Australian business full steam ahead for solar on the open sea20th Sep 2011
Australian ship builder Forgacs Engineering will partner with Solar Sailor - a marine-focused renewable energy technology company - to create a world first in unmanned ocean vessels (UOV).
A statement from Solar Sailor says that the Australian company was selected due to their excellent track record in the commercial shipping and Navy vessel sector.
The project will be a combined solar and wind powered UOV, designed to be able to cruise the oceans for an unlimited amount of time.
Robert Dane, chief executive officer of Solar Sailor has described the vessel as a "game changer."
Dane says: "Photovoltaic cells on the Solar Sail power all electronics such as steering, lighting, movement sensors and satellite communications."
Solar panels cover several surfaces of the ship, including the deck and wingsail - with some of the technology being used to power marine vessels in Shanghai and Hong Kong.
Renewable energy is created via the propeller, with the sail utilising wind power for movement.
According to Dane: "This opens a whole new suite of capabilities and markets in highly-sensitive security or weather-risk areas, in military operations and coastal border protection with unauthorized maritime arrivals, oceanography and meteorology, and marine safety at sea."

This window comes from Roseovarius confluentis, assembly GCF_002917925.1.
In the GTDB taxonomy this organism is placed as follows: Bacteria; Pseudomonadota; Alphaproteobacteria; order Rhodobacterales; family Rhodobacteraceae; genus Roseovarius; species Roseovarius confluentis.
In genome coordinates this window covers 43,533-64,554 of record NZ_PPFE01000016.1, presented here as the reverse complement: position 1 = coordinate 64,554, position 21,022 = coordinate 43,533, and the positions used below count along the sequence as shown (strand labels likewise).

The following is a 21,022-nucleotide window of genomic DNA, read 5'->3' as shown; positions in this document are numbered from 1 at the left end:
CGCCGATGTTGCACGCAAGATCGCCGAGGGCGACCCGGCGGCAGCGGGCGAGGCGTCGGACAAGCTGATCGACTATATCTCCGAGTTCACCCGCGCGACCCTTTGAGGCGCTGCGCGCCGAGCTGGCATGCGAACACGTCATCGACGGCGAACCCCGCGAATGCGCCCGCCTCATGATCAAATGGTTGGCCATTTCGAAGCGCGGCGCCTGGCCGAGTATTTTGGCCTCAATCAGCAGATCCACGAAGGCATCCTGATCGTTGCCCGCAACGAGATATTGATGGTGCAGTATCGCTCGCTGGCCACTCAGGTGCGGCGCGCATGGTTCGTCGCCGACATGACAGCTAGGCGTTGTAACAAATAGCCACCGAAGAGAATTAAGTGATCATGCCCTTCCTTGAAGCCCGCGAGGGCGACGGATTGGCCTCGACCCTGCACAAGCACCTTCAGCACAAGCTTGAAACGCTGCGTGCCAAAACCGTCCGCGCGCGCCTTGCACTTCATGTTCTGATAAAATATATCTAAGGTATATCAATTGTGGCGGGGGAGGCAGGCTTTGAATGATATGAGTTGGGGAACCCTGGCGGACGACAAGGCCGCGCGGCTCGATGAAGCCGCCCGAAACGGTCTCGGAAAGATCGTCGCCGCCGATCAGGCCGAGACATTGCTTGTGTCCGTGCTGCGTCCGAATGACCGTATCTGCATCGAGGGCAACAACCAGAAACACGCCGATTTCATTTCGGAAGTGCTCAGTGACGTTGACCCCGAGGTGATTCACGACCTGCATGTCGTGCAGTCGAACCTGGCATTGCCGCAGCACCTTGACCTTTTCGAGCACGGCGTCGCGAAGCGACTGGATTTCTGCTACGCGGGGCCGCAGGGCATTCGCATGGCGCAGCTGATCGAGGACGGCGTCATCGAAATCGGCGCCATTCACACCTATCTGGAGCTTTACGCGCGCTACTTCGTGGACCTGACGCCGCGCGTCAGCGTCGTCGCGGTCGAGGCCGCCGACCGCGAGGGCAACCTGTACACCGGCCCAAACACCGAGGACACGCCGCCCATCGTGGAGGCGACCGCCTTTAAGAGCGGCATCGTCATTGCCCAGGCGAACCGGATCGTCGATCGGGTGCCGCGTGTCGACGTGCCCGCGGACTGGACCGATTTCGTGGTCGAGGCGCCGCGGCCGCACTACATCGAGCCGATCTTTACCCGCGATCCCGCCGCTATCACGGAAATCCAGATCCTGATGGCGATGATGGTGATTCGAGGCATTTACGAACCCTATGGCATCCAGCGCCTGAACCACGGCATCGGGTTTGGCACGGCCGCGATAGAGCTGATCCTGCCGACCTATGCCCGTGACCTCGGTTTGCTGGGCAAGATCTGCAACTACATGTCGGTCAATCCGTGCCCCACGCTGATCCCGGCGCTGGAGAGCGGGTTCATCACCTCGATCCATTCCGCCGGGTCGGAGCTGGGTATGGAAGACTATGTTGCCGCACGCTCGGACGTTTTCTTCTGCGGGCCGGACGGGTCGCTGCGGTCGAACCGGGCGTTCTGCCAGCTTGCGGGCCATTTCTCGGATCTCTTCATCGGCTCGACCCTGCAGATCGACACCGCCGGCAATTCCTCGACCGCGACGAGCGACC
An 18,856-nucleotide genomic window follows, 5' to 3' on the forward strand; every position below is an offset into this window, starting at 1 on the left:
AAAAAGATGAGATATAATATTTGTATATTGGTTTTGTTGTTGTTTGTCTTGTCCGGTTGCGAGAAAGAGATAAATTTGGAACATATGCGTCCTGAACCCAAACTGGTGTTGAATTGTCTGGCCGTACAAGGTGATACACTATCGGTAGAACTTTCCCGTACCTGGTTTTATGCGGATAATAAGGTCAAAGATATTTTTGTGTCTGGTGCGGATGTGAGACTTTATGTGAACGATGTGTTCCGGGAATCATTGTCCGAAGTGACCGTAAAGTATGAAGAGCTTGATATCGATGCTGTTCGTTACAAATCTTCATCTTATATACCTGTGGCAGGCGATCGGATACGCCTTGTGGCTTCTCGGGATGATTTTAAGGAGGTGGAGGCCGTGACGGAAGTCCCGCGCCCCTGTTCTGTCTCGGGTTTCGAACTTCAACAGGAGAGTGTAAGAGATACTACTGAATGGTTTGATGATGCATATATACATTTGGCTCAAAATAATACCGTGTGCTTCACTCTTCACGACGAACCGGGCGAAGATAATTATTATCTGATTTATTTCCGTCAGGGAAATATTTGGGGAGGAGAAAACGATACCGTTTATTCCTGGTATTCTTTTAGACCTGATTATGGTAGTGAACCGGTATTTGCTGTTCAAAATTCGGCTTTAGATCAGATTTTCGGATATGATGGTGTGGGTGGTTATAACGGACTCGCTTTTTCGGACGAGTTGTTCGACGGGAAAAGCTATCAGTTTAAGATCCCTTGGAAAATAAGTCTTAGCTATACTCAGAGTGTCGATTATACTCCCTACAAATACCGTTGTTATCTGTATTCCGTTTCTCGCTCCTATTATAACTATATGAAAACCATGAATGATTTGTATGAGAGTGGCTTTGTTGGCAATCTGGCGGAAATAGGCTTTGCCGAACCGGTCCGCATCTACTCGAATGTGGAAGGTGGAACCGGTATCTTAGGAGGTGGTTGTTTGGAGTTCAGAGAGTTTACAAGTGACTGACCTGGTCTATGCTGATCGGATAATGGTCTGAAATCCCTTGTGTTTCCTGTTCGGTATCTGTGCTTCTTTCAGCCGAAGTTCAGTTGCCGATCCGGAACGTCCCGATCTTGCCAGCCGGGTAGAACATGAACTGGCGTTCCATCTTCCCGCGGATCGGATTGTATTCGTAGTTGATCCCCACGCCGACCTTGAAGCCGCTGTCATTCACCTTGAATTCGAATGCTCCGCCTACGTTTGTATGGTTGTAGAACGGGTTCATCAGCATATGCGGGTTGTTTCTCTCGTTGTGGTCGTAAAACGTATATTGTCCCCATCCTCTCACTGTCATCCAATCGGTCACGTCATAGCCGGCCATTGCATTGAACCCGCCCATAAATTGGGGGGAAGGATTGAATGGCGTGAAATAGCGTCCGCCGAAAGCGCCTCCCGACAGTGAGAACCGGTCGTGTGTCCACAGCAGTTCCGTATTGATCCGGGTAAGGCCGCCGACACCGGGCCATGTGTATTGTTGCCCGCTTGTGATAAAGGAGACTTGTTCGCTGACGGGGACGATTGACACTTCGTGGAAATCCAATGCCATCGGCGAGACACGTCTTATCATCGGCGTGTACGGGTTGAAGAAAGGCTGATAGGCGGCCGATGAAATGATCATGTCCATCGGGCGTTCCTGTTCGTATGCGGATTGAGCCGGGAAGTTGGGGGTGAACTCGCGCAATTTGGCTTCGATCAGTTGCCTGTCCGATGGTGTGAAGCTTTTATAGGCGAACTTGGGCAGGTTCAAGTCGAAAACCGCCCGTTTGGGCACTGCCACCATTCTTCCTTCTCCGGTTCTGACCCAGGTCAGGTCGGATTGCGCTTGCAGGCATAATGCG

No fossil fuels are required to operate as it is powered by 100 per cent renewable energy.
It also gives off zero carbon emissions, meaning that the boat can cruise for days at a time without impacting on the environment.
Tony Lobb, director of Forgacs says: "Navies and coastguards worldwide can enjoy limitless at-sea operation and vessel-monitoring from on-shore, without risk to crew safety, and with large, variable payload capacities at low capital cost, and low running costs without the need for on-board crew or renewing fossil fuels."
Solar Sailor believes that the vessel would be ideal for border protection, able to conduct monitoring operations at sea without the added expense and environmental impact of traditional boating technology.
Solar power systems are expected to be implemented into more and more devices, vehicles and dwellings over the coming years.
As solar technology increases in efficiency, flexibility and cost, their widespread applications will be fully realised in a number of everyday products and services.
Households can already take advantage of rooftop-installed solar panels which help generate electricity for use in the home as well as the added benefit of offsetting energy costs.
Posted by Mike Peacock - Solar Correspondent